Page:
“This is why I left you in Crete, so that you might put what remained into order, and appoint elders in every town as I directed you–” (Titus 1:5 (ESV)
Following his doctrinal introduction, the Apostle Paul began to explain the reasons for the epistle to Titus. The primary reason was for Titus to put in place proper church structure and encourage biblical behavior.
Paul began with the importance of church order. The word order (ἐπιδιορθόω; epidiorthoo) means to set right and to correct. In other words, it means to straighten out. The churches in Crete needed biblical order and appointing godly leaders was of first importance.
Titus was to appoint elders. The word appoint (καθίστημι; kathistemi) means to actively put in charge and to designate for a particular task. Titus had the responsibility to appoint elders in the churches. It was not to be a popularity contest but rather a divine mandate.
Elders (πρεσβύτερος; presbyteros) literally meant an elderly man. An individual’s age often harmonized with his leadership ability and maturity.
“Titus was to correct wrong doctrine and practices in the Cretan churches, a task that Paul had been unable to complete. This ministry is mentioned nowhere else. Elders (1 Tim. 3:1–7), mature spiritual leaders of the church, also known as bishops or overseers (Titus 1:7; cf. 1 Tim. 3:2) and pastors (lit., shepherds; see Eph. 4:11), were to care for each city’s congregation,” explains Dr. John MacArthur. See also Acts 20:17, 28; 1 Pet. 5:1–2.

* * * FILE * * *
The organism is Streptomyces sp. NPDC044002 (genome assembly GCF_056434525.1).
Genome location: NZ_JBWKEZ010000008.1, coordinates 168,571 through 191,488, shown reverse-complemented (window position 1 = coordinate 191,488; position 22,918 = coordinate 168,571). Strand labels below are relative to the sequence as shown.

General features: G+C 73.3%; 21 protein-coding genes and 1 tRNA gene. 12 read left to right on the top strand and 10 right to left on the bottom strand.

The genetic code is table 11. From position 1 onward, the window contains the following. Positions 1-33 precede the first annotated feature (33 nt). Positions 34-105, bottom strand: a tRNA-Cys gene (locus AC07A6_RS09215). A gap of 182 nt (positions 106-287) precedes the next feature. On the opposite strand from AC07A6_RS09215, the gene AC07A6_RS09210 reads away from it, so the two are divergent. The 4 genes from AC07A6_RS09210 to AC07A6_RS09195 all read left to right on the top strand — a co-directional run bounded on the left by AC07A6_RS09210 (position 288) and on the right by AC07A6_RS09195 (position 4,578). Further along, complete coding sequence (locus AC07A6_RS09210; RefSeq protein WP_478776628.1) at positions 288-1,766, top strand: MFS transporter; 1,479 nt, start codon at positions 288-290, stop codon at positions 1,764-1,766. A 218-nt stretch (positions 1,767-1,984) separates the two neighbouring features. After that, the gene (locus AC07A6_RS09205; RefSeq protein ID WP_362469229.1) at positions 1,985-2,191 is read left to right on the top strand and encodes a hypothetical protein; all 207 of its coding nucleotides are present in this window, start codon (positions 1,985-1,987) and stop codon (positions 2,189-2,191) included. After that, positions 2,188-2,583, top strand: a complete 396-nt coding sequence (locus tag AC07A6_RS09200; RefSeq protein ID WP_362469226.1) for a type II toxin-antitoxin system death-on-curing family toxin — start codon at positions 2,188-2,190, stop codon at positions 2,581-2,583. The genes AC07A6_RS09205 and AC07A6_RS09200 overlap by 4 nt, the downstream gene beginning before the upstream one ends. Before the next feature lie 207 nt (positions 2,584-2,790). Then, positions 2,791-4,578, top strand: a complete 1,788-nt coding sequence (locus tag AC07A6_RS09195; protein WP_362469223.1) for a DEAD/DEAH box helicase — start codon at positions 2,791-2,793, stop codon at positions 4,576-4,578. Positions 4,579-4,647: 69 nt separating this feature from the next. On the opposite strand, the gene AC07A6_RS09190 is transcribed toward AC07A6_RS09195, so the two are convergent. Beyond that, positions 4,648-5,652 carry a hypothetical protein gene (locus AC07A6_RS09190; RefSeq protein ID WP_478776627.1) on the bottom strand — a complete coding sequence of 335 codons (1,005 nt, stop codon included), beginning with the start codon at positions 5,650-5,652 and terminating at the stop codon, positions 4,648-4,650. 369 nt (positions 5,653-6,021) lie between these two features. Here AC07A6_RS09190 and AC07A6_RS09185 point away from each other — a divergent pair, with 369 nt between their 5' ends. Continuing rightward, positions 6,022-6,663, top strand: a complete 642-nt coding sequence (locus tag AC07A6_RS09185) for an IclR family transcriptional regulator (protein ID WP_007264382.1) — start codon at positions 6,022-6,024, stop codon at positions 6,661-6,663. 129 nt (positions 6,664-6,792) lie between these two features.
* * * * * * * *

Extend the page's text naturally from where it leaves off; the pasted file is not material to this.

Apparently, Titus had not completed this task that Paul had given him. There was no time to delay. The responsibility was important. The need for elders in the churches was great.
“As with Timothy in Ephesus (1 Tim. 1:3), Paul had left Titus behind to provide leadership to the fledgling church in Crete. Now the apostle reiterated his previous instructions, both for Titus’ sake and for the congregation’s. The organization of the Cretan church was unfinished due to the brevity of Paul’s visit. Thus Titus was to straighten out (lit., “set in order”) the situation by appointing elders in every town. Titus was now acting as an apostolic agent (cf. Acts 14:23) in Paul’s absence. His authority in the Cretan church was an extension of Paul’s own. Such authority ended with the close of the Apostolic Age,” explains Dr. Duane Liftin.
A seminary student of mine serves as an associate pastor of a fledging church plant. The initial congregation of twenty has grown numerically. He asked what would be the next step in the church’s development. We agreed that the first task was to appoint elders in the church. These would be individuals who, on the basis of biblical qualifications, would assume the responsibility of spiritually leading the church alongside the pastor. What was necessary in Paul and Titus’ day remains so in ours.
Does your church have qualified lay elders who lead the congregation alongside the pastor? Take time today to study the biblical qualifications for elders found in I Timothy 3:1-7 and Titus 1:6-9. Pray for those in your church who serve in this leadership position.
Have a blessed day in the Lord.
Soli deo Gloria!